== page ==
In July, Nemat “Minouche” Shafik ’83 started her new role as president of Columbia University—the first woman in history to hold the position. Shafik has previously served as president of the London School of Economics, deputy governor of the Bank of England, vice president at the World Bank, and deputy managing director of the International Monetary Fund. In a letter to the campus community, Columbia’s board of trustees called Shafik a “brilliant and able global leader, a community builder and a pre-eminent economist who understands the academy and the world beyond it.”

Natalie Lewis singing in a green gown.

Photo: Natalie Powers/Metropolitan Opera

Hitting a High Note

Natalie Lewis ’21 is one of six winners of the 2023 Metropolitan Opera Eric and Dominique Laffont Competition. Now in its 69th year, the competition is designed to discover promising young opera singers and assist in the development of their careers. Lewis, who distinguished herself during her time at UMass through her participation in the UMass Chamber Choir and Vocal Jazz Ensemble and in productions like Mozart’s The Magic Flute, has started her career strong with a string of successes, including receiving a Kovner Fellowship to attend the Juilliard School in New York City to pursue her Master of Music in Vocal Arts, winning the Houston Grand Opera’s “Concert of Arias” competition, and making her Carnegie Hall debut this past spring.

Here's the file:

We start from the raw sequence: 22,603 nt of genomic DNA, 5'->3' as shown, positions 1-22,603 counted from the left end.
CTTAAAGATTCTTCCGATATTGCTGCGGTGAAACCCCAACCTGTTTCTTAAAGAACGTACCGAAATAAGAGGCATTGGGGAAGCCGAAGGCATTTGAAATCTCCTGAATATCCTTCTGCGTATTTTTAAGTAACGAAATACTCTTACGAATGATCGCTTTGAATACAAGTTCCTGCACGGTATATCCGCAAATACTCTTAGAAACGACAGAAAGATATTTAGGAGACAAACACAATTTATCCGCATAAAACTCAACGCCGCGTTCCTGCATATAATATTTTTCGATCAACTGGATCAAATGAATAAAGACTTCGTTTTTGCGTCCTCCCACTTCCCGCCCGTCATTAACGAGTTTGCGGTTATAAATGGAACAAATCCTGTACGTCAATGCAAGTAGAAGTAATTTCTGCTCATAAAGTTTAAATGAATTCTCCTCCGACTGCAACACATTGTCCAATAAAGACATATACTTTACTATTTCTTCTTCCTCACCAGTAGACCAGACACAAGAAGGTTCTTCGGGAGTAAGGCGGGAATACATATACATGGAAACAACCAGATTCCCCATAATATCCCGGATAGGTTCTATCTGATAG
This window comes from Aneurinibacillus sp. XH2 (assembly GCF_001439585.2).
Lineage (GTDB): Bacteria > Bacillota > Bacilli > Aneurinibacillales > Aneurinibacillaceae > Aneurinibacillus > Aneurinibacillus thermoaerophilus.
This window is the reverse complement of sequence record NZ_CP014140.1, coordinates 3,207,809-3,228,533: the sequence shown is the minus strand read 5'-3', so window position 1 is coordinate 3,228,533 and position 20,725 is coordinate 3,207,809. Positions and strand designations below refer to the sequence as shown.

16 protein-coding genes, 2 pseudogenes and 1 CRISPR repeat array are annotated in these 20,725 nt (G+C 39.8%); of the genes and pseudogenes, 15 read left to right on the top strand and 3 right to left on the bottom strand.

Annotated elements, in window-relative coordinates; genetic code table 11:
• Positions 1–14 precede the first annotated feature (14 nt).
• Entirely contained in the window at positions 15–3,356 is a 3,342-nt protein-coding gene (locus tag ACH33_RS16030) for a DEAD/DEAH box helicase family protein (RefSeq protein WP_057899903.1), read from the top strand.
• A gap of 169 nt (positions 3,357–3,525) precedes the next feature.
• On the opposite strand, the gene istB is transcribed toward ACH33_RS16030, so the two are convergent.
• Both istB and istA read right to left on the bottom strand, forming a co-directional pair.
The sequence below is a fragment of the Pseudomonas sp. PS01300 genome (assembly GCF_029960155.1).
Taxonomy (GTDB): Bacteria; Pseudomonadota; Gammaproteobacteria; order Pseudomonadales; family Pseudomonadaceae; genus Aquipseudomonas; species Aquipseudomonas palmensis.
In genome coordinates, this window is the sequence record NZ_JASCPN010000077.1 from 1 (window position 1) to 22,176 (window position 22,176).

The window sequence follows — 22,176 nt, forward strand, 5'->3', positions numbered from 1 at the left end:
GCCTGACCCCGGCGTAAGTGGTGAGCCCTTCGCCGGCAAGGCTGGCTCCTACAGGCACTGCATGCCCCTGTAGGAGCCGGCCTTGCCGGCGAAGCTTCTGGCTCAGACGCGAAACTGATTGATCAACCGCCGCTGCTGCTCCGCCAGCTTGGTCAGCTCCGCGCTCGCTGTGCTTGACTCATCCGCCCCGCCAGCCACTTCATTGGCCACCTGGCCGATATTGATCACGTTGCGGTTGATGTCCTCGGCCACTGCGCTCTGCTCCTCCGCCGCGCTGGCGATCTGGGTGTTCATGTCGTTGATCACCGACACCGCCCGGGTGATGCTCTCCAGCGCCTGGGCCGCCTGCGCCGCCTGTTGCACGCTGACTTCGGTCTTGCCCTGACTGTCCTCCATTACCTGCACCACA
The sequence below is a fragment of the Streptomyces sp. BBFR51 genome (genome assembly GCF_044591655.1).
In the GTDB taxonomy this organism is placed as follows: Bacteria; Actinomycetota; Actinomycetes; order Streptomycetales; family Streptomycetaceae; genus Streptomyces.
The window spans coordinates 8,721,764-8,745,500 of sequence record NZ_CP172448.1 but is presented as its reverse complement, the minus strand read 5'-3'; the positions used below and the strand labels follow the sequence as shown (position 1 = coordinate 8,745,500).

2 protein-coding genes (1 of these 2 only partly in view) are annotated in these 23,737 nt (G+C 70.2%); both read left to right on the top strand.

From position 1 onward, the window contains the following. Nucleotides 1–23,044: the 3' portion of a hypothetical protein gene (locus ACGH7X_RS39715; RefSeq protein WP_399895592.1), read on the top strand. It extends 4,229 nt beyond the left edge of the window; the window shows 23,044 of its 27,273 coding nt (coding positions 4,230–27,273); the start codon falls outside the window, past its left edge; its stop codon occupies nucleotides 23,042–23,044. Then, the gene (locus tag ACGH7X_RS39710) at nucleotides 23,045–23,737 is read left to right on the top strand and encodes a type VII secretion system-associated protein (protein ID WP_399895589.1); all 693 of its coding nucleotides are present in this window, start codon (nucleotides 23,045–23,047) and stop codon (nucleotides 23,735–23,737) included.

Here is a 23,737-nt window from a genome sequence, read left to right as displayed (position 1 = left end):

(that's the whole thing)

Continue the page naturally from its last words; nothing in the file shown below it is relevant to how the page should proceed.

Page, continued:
1970s | 1980s | 1990s | 2000s | 2010s | 2020s


Bill Meissner ’72MFA is the author of 12 books, most recently Summer of Rain, Summer of Fire (Texas A&M University Press, 2022). This family drama draws from a true story about an aerial bombing of a Midwest powder production plant during the Vietnam War. National Book Award winner Tim O’Brien writes: “This novel captures those small, powerful details that combine to produce an indelible image of one of the most wrenching eras in our nation’s history.” Meissner’s next novel, The Wonders of the Little World, is due out in the spring.